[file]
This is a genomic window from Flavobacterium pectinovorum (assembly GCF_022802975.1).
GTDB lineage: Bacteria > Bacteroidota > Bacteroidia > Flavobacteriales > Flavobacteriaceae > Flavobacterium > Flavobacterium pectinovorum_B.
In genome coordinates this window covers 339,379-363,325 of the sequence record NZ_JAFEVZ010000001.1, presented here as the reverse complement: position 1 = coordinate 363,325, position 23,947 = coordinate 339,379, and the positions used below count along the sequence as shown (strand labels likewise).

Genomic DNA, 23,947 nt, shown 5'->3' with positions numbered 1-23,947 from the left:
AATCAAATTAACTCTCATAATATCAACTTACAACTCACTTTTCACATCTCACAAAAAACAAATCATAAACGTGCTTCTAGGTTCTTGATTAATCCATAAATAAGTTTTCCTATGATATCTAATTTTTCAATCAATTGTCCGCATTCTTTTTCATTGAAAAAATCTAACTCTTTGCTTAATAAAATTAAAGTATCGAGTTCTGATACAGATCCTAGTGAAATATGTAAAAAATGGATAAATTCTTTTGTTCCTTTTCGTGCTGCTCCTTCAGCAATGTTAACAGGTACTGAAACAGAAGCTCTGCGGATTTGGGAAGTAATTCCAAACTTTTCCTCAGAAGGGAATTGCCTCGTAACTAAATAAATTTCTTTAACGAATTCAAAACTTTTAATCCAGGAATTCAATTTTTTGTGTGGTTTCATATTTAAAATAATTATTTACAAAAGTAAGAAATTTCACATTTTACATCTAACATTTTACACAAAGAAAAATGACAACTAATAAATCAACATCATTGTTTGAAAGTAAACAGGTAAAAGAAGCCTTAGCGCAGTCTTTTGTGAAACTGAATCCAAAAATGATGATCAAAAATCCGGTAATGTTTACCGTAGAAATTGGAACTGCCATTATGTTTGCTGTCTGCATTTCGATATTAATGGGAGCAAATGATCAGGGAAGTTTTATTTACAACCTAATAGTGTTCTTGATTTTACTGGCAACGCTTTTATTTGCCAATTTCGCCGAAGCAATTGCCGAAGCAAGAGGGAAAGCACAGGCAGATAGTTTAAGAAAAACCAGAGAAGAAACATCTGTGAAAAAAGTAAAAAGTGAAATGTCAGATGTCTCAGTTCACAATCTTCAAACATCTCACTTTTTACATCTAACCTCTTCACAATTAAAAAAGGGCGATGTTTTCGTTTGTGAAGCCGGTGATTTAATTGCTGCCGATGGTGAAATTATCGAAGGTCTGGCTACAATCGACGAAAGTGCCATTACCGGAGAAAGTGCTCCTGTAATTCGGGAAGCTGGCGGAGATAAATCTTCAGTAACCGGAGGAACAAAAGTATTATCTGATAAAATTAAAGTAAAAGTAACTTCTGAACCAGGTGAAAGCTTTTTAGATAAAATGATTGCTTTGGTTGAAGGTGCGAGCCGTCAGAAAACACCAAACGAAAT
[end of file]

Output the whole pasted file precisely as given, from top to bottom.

This is a genomic window from Flavobacterium pectinovorum (assembly GCF_022802975.1).
GTDB lineage: Bacteria > Bacteroidota > Bacteroidia > Flavobacteriales > Flavobacteriaceae > Flavobacterium > Flavobacterium pectinovorum_B.
In genome coordinates this window covers 339,379-363,325 of the sequence record NZ_JAFEVZ010000001.1, presented here as the reverse complement: position 1 = coordinate 363,325, position 23,947 = coordinate 339,379, and the positions used below count along the sequence as shown (strand labels likewise).

Genomic DNA, 23,947 nt, shown 5'->3' with positions numbered 1-23,947 from the left:
AATCAAATTAACTCTCATAATATCAACTTACAACTCACTTTTCACATCTCACAAAAAACAAATCATAAACGTGCTTCTAGGTTCTTGATTAATCCATAAATAAGTTTTCCTATGATATCTAATTTTTCAATCAATTGTCCGCATTCTTTTTCATTGAAAAAATCTAACTCTTTGCTTAATAAAATTAAAGTATCGAGTTCTGATACAGATCCTAGTGAAATATGTAAAAAATGGATAAATTCTTTTGTTCCTTTTCGTGCTGCTCCTTCAGCAATGTTAACAGGTACTGAAACAGAAGCTCTGCGGATTTGGGAAGTAATTCCAAACTTTTCCTCAGAAGGGAATTGCCTCGTAACTAAATAAATTTCTTTAACGAATTCAAAACTTTTAATCCAGGAATTCAATTTTTTGTGTGGTTTCATATTTAAAATAATTATTTACAAAAGTAAGAAATTTCACATTTTACATCTAACATTTTACACAAAGAAAAATGACAACTAATAAATCAACATCATTGTTTGAAAGTAAACAGGTAAAAGAAGCCTTAGCGCAGTCTTTTGTGAAACTGAATCCAAAAATGATGATCAAAAATCCGGTAATGTTTACCGTAGAAATTGGAACTGCCATTATGTTTGCTGTCTGCATTTCGATATTAATGGGAGCAAATGATCAGGGAAGTTTTATTTACAACCTAATAGTGTTCTTGATTTTACTGGCAACGCTTTTATTTGCCAATTTCGCCGAAGCAATTGCCGAAGCAAGAGGGAAAGCACAGGCAGATAGTTTAAGAAAAACCAGAGAAGAAACATCTGTGAAAAAAGTAAAAAGTGAAATGTCAGATGTCTCAGTTCACAATCTTCAAACATCTCACTTTTTACATCTAACCTCTTCACAATTAAAAAAGGGCGATGTTTTCGTTTGTGAAGCCGGTGATTTAATTGCTGCCGATGGTGAAATTATCGAAGGTCTGGCTACAATCGACGAAAGTGCCATTACCGGAGAAAGTGCTCCTGTAATTCGGGAAGCTGGCGGAGATAAATCTTCAGTAACCGGAGGAACAAAAGTATTATCTGATAAAATTAAAGTAAAAGTAACTTCTGAACCAGGTGAAAGCTTTTTAGATAAAATGATTGCTTTGGTTGAAGGTGCGAGCCGTCAGAAAACACCAAACGAAAT